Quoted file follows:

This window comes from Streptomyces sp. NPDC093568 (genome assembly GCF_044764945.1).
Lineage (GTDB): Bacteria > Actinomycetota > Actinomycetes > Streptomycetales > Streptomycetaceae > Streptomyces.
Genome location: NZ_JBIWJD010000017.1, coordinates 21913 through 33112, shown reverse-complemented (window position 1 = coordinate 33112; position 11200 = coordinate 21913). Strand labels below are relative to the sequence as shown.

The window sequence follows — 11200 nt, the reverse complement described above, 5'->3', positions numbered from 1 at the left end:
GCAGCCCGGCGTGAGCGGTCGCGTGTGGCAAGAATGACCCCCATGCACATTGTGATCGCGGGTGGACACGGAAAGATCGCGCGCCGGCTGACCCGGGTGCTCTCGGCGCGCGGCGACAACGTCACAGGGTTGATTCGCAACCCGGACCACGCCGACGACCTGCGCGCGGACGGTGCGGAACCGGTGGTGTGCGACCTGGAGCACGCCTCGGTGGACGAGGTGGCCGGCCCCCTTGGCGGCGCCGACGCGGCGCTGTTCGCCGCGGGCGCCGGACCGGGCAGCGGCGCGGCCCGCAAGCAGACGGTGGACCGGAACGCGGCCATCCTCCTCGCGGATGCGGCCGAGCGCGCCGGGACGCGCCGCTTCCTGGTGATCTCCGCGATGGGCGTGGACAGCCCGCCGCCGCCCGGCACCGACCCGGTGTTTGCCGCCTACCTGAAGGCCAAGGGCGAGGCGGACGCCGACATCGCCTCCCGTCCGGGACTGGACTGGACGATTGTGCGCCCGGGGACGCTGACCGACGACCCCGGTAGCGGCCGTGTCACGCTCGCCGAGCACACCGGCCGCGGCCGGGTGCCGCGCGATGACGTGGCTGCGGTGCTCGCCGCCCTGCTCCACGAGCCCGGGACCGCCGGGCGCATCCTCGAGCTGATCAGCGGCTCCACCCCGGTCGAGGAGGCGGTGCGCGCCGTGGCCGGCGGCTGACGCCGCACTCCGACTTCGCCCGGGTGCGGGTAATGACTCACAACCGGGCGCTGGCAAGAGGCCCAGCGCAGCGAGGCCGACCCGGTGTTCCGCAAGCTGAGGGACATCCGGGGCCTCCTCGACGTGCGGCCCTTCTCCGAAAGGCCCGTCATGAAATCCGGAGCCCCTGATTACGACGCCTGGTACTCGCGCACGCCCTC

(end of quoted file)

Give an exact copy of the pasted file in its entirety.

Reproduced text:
This window comes from Streptomyces sp. NPDC093568 (genome assembly GCF_044764945.1).
Lineage (GTDB): Bacteria > Actinomycetota > Actinomycetes > Streptomycetales > Streptomycetaceae > Streptomyces.
Genome location: NZ_JBIWJD010000017.1, coordinates 21913 through 33112, shown reverse-complemented (window position 1 = coordinate 33112; position 11200 = coordinate 21913). Strand labels below are relative to the sequence as shown.

The window sequence follows — 11200 nt, the reverse complement described above, 5'->3', positions numbered from 1 at the left end:
GCAGCCCGGCGTGAGCGGTCGCGTGTGGCAAGAATGACCCCCATGCACATTGTGATCGCGGGTGGACACGGAAAGATCGCGCGCCGGCTGACCCGGGTGCTCTCGGCGCGCGGCGACAACGTCACAGGGTTGATTCGCAACCCGGACCACGCCGACGACCTGCGCGCGGACGGTGCGGAACCGGTGGTGTGCGACCTGGAGCACGCCTCGGTGGACGAGGTGGCCGGCCCCCTTGGCGGCGCCGACGCGGCGCTGTTCGCCGCGGGCGCCGGACCGGGCAGCGGCGCGGCCCGCAAGCAGACGGTGGACCGGAACGCGGCCATCCTCCTCGCGGATGCGGCCGAGCGCGCCGGGACGCGCCGCTTCCTGGTGATCTCCGCGATGGGCGTGGACAGCCCGCCGCCGCCCGGCACCGACCCGGTGTTTGCCGCCTACCTGAAGGCCAAGGGCGAGGCGGACGCCGACATCGCCTCCCGTCCGGGACTGGACTGGACGATTGTGCGCCCGGGGACGCTGACCGACGACCCCGGTAGCGGCCGTGTCACGCTCGCCGAGCACACCGGCCGCGGCCGGGTGCCGCGCGATGACGTGGCTGCGGTGCTCGCCGCCCTGCTCCACGAGCCCGGGACCGCCGGGCGCATCCTCGAGCTGATCAGCGGCTCCACCCCGGTCGAGGAGGCGGTGCGCGCCGTGGCCGGCGGCTGACGCCGCACTCCGACTTCGCCCGGGTGCGGGTAATGACTCACAACCGGGCGCTGGCAAGAGGCCCAGCGCAGCGAGGCCGACCCGGTGTTCCGCAAGCTGAGGGACATCCGGGGCCTCCTCGACGTGCGGCCCTTCTCCGAAAGGCCCGTCATGAAATCCGGAGCCCCTGATTACGACGCCTGGTACTCGCGCACGCCCTC